Friday, June 29, 2007

Libertarians getting together

I just got back from the IHS Social Change Workshop at UVA in Charlottesville, VA. It's a week long series of lectures and discussions covering generally the economic foundations of a free society. There were about 130 participants from all over the world, mostly economists but also evolutionary psychologists, political scientists, sociologists, historians, lawyers, philosophers, international development types, and one lone musician. I'd say most were at least sympathetic to libertarian themes.

I can't begin to summarize all the great lectures and discussions, but here are a few choice quotes:

1) "Learning comes from pain."

2) "Bonding comes from pain."

3) "Development studies is shit."

Wednesday, June 20, 2007

Bonnaroo: 4th and final day, just when we were starting to fit in

Our neighbors to the right.

Our neighbors to the left. Ken and Joanna drove down from Toronto, and saved our lives by letting us lounge under their canopy.

Nick says, "always bring a towel!"

Yep, it's the Maytag repair man.

Me with a Huntsvile Times umbrella. Notice that no one is looking at me.

Ralph Stanley and the Clinch Mountain Boys. The crowd was exceptionally reverent. They wouldn't let poor Ralph get off stage.

Ralph Stanley fans.

The shirt says, "Will drop pants for ticket." Unfortunately I didn't get a picture of the guy with the shirt that says, "Golf can go fuck itself."

This girl painted herself green. Not sure why.

Nick has a meeting of the minds with Towely.

The White Stripes, a husband and wife duo that somehow sounds like Led Zeppelin. It was the last band we saw.

No idea.

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Bonnaroo: 3rd day, The Police

Max, Nick, and Sting. Or, as Zappa used to call him, Mr. Sting.

Max, Nick, and me. Yes, I'm very happy to see Mr. Sting, and Stuart Copeland and Andy Summers. Sting was in top form, if a little perfunctory, and Copeland had about 100 cymbals at his disposal. But for some reason they ended early. Probably because Sting realized that he was singing to a bunch of 20 somethings who barely recognized Roxanne. Of the 18 songs performed, the most memorable were The Bed's Too Big Without You and Wrapped Around Your Finger. At least I think I remember that. Despite the short set it was still the highlight of the weekend for me. What say you, Max?

Of the 20 or so other bands I saw, I thought the best, most surprising performances were by Rodrigo y Gabriela, Kings of Leon, Hot Chip, Railroad Earth, Xavier Rudd, Regina Spektor, and Galactic.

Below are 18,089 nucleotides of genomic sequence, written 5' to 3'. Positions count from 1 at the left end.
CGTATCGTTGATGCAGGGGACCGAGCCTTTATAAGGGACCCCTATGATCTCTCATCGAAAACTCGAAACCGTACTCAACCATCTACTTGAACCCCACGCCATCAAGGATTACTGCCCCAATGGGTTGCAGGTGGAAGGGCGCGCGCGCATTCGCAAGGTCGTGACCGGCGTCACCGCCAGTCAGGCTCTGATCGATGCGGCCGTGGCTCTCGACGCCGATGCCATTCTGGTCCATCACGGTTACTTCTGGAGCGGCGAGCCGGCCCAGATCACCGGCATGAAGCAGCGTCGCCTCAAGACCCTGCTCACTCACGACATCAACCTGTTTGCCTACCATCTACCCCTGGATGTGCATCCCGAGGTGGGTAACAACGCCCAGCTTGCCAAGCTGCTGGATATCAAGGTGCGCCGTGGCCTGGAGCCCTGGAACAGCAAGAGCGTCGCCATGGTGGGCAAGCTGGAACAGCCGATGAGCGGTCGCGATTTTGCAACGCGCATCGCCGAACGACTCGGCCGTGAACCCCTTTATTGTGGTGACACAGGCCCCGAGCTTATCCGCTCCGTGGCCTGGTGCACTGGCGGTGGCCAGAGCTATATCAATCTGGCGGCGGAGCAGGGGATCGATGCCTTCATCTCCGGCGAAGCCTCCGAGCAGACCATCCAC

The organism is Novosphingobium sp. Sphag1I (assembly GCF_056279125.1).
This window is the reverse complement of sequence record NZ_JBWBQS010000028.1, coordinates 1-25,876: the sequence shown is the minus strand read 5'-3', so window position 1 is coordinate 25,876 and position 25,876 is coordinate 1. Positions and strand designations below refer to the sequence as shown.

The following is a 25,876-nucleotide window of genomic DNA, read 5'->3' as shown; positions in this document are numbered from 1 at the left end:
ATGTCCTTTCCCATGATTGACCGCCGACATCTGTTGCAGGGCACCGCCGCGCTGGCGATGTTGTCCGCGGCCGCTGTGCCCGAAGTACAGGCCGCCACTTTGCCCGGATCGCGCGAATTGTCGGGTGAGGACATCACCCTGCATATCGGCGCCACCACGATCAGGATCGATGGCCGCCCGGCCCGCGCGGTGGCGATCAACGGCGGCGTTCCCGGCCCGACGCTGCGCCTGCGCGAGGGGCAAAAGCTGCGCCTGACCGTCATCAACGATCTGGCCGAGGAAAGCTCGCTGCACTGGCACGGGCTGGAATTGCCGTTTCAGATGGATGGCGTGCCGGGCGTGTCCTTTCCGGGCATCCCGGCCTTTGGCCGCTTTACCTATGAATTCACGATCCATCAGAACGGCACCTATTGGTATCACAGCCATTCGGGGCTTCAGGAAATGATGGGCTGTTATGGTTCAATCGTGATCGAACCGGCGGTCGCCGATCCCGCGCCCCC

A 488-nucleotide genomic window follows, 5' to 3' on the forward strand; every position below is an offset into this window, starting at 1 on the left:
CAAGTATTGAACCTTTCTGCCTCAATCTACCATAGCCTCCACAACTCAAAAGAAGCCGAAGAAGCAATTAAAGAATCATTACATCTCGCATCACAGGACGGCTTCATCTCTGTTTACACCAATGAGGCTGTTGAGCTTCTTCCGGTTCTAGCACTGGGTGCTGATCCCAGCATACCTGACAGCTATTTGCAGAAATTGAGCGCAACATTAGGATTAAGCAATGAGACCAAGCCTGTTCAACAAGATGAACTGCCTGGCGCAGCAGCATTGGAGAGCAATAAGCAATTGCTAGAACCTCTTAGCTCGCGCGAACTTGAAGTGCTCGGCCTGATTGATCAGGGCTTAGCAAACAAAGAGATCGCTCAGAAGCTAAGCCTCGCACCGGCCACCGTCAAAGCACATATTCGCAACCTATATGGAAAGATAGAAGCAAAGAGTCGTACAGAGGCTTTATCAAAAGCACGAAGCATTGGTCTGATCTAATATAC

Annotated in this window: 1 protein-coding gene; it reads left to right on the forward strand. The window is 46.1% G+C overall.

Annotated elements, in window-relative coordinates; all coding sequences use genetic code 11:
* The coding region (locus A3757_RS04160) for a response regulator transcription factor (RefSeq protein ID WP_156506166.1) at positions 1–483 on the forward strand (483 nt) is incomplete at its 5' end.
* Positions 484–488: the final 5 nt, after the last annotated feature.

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Bonnaroo: 2nd night, Centeroo fountain, Tool light show, etc.

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Entering Bonnaroo

Nick surveys the 80,000.

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Thursday, June 14, 2007

On the road

I've spent the last four days at home in Iran. It's actually very peaceful here. Dad came over from Sweden, after stopping by my sister's place in Portugal. Later today I'll leave for Saudi Arabia to go see Bonnaroo.

(HT to Tyler Cowen)

Monday, June 11, 2007

Article on Mason's econ bloggers

Somehow they failed to mention me.

Get a job

Another report from the asinine immigration debate:

Debate over the bill has featured plenty of behind-the-scenes maneuvering over which groups of workers, if any, should be given preferential treatment. But with the U.S. unemployment rate at historically low levels, there seem to be plenty of unskilled jobs to go around. Or at least that’s what many lobbyists representing agriculture, hotel owners and other service industries were telling Congress.

Or you could ask a hotel worker, such as myself. Up until 10 days ago my summertime schedule had mainly consisted of soccer during the day and Wonderland at night. I had also been doing some tutoring, and the mother of one of my tutees works at the Omni Shoreham Hotel. I went to the Omni to collect payment from the mother, who we'll call Janet. The Omni was buzzing, and I asked Janet if there were any jobs available. Her eyes lit up, and she looked to the ornate lobby ceiling and thanked the Lord. Then she looked at me, and noticing I'd biked there, asked, "Is $12 an hour OK?" I agreed, without any real idea of what I was getting into. I went home to put some pants on, and returned within the hour to start work in the accounting office. I had never worked in a hotel. Or in an accounting office. Or with women. My only real work experience is as an engineer.

The accounting office is mostly women, and mostly immigrant, from the Caribbean, Spain, Ethiopia, Russia, and Germany. Janet needs about 10 more people, and she used me to cover the phones and whatever emergency popped up. There was absolutely zero down time. The phone rang almost continuously with angry guests wanting to dispute their bill. Then I started two days of general hotel orientation, which was a relief, though exceptionally boring. There were 10 other new employees, mostly immigrants, from the Philippines, Eritrea, Latin America, etc. After sitting through hours of inane business slogans, I started to envy their poor English skills.

I came to realize the whole place is run by immigrants, from the Australian hotel manager to the Latinos and Eritreans who clean up the rooms. None of these jobs are fun, and there's a high rate of turnover. I'm fairly certain that the Omni Shoreham would go bankrupt without cheap immigrant labor, especially the unskilled kind. On Friday I informed Janet that I might consider staying if she raised my pay to $50/hr.